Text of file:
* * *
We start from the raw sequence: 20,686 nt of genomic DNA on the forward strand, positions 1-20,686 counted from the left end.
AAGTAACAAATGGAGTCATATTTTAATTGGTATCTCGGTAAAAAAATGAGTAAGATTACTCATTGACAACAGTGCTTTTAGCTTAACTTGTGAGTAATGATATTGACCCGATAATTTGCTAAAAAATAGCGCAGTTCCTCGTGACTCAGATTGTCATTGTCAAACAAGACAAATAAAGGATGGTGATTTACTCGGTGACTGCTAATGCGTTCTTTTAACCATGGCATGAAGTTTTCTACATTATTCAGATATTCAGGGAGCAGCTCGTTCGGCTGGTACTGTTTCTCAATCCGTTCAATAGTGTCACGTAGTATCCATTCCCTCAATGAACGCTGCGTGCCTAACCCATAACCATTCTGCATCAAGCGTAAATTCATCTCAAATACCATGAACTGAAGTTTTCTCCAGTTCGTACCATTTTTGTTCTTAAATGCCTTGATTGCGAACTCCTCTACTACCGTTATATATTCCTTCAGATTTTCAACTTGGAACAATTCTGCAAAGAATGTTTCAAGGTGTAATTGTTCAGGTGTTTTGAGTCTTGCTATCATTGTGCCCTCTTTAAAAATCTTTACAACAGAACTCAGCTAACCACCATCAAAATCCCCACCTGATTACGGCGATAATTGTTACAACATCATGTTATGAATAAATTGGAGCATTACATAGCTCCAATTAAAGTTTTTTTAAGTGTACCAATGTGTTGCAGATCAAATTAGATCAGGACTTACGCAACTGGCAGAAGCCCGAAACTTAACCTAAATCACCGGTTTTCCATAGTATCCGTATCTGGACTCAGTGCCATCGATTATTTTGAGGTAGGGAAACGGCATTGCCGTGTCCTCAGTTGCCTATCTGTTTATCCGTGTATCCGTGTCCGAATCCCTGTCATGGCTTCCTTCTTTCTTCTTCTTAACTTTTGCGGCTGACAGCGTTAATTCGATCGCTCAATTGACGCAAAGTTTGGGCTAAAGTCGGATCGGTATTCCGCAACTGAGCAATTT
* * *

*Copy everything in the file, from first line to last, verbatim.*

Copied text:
We start from the raw sequence: 20,686 nt of genomic DNA on the forward strand, positions 1-20,686 counted from the left end.
AAGTAACAAATGGAGTCATATTTTAATTGGTATCTCGGTAAAAAAATGAGTAAGATTACTCATTGACAACAGTGCTTTTAGCTTAACTTGTGAGTAATGATATTGACCCGATAATTTGCTAAAAAATAGCGCAGTTCCTCGTGACTCAGATTGTCATTGTCAAACAAGACAAATAAAGGATGGTGATTTACTCGGTGACTGCTAATGCGTTCTTTTAACCATGGCATGAAGTTTTCTACATTATTCAGATATTCAGGGAGCAGCTCGTTCGGCTGGTACTGTTTCTCAATCCGTTCAATAGTGTCACGTAGTATCCATTCCCTCAATGAACGCTGCGTGCCTAACCCATAACCATTCTGCATCAAGCGTAAATTCATCTCAAATACCATGAACTGAAGTTTTCTCCAGTTCGTACCATTTTTGTTCTTAAATGCCTTGATTGCGAACTCCTCTACTACCGTTATATATTCCTTCAGATTTTCAACTTGGAACAATTCTGCAAAGAATGTTTCAAGGTGTAATTGTTCAGGTGTTTTGAGTCTTGCTATCATTGTGCCCTCTTTAAAAATCTTTACAACAGAACTCAGCTAACCACCATCAAAATCCCCACCTGATTACGGCGATAATTGTTACAACATCATGTTATGAATAAATTGGAGCATTACATAGCTCCAATTAAAGTTTTTTTAAGTGTACCAATGTGTTGCAGATCAAATTAGATCAGGACTTACGCAACTGGCAGAAGCCCGAAACTTAACCTAAATCACCGGTTTTCCATAGTATCCGTATCTGGACTCAGTGCCATCGATTATTTTGAGGTAGGGAAACGGCATTGCCGTGTCCTCAGTTGCCTATCTGTTTATCCGTGTATCCGTGTCCGAATCCCTGTCATGGCTTCCTTCTTTCTTCTTCTTAACTTTTGCGGCTGACAGCGTTAATTCGATCGCTCAATTGACGCAAAGTTTGGGCTAAAGTCGGATCGGTATTCCGCAACTGAGCAATTT